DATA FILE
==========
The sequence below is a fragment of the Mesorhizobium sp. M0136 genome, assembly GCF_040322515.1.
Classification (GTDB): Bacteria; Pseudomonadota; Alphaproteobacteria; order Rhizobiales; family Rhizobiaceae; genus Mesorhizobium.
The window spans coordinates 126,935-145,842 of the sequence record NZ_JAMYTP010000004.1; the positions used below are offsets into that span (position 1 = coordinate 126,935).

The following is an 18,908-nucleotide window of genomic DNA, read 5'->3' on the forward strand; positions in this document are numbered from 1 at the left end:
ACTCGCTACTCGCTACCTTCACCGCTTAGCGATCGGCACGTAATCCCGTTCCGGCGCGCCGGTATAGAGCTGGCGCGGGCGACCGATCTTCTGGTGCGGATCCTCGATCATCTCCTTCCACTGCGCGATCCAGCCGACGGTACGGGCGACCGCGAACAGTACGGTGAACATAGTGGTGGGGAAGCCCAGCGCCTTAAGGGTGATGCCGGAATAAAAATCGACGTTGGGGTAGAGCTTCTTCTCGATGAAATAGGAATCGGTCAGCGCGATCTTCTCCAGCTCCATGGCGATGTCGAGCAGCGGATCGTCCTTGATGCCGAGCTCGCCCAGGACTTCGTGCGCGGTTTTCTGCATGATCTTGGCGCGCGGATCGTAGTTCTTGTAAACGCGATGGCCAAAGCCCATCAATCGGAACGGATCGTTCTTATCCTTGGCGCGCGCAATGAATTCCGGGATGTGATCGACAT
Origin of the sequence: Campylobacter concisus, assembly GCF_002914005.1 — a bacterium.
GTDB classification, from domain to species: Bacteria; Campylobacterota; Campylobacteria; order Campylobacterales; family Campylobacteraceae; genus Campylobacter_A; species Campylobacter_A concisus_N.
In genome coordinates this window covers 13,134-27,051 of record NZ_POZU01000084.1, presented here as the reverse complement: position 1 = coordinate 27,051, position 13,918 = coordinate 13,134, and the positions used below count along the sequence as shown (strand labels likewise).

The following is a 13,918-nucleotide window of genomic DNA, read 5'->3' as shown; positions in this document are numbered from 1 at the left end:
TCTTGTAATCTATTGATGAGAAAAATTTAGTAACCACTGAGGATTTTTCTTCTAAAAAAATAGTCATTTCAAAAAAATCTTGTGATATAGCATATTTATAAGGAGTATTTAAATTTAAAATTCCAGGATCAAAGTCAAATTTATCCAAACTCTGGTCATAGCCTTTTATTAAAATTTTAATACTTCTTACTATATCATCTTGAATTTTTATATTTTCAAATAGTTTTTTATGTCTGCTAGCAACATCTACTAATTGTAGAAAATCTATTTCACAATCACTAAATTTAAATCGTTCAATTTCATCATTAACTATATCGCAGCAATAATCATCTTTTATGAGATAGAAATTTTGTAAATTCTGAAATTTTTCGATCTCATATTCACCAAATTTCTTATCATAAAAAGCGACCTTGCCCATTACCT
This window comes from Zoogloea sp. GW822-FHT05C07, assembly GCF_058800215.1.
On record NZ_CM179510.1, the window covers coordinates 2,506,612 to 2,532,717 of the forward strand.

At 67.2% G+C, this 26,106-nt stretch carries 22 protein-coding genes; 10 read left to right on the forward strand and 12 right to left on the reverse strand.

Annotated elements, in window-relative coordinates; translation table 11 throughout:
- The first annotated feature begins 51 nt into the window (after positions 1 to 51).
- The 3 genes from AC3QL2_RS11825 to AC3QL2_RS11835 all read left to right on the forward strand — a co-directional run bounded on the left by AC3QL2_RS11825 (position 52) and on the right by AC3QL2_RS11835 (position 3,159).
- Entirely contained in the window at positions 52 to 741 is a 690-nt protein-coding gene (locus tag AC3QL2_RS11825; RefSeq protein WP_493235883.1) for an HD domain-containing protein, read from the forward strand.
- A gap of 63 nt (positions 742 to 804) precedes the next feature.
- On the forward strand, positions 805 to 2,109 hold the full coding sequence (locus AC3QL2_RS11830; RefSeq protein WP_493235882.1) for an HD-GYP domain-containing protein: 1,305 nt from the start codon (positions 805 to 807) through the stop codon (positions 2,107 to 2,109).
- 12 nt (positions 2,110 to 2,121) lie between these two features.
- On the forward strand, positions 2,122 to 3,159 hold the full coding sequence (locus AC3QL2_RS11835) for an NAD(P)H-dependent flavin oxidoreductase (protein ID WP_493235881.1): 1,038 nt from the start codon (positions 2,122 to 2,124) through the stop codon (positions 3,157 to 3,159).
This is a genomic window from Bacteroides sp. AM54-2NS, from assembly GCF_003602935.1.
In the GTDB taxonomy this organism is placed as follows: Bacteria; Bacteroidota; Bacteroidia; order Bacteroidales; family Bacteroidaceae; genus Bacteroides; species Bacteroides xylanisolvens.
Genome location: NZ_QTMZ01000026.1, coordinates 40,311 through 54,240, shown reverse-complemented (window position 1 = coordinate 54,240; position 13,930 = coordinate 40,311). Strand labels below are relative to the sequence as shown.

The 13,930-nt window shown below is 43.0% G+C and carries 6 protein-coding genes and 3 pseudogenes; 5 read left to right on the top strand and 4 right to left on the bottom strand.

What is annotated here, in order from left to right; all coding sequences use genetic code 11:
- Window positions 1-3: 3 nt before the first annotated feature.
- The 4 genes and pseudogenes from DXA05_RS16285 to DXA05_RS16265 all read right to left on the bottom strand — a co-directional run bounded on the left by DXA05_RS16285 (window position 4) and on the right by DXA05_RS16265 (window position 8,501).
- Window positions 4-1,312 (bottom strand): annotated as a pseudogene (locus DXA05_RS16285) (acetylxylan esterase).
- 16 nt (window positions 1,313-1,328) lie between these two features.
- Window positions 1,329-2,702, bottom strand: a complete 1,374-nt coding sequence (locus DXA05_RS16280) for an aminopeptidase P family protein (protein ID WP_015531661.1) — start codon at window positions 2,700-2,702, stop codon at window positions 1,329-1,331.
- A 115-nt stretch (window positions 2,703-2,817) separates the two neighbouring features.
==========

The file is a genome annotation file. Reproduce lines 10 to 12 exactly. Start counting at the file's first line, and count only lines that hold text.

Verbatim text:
TCTTGTAATCTATTGATGAGAAAAATTTAGTAACCACTGAGGATTTTTCTTCTAAAAAAATAGTCATTTCAAAAAAATCTTGTGATATAGCATATTTATAAGGAGTATTTAAATTTAAAATTCCAGGATCAAAGTCAAATTTATCCAAACTCTGGTCATAGCCTTTTATTAAAATTTTAATACTTCTTACTATATCATCTTGAATTTTTATATTTTCAAATAGTTTTTTATGTCTGCTAGCAACATCTACTAATTGTAGAAAATCTATTTCACAATCACTAAATTTAAATCGTTCAATTTCATCATTAACTATATCGCAGCAATAATCATCTTTTATGAGATAGAAATTTTGTAAATTCTGAAATTTTTCGATCTCATATTCACCAAATTTCTTATCATAAAAAGCGACCTTGCCCATTACCT
This window comes from Zoogloea sp. GW822-FHT05C07, assembly GCF_058800215.1.
On record NZ_CM179510.1, the window covers coordinates 2,506,612 to 2,532,717 of the forward strand.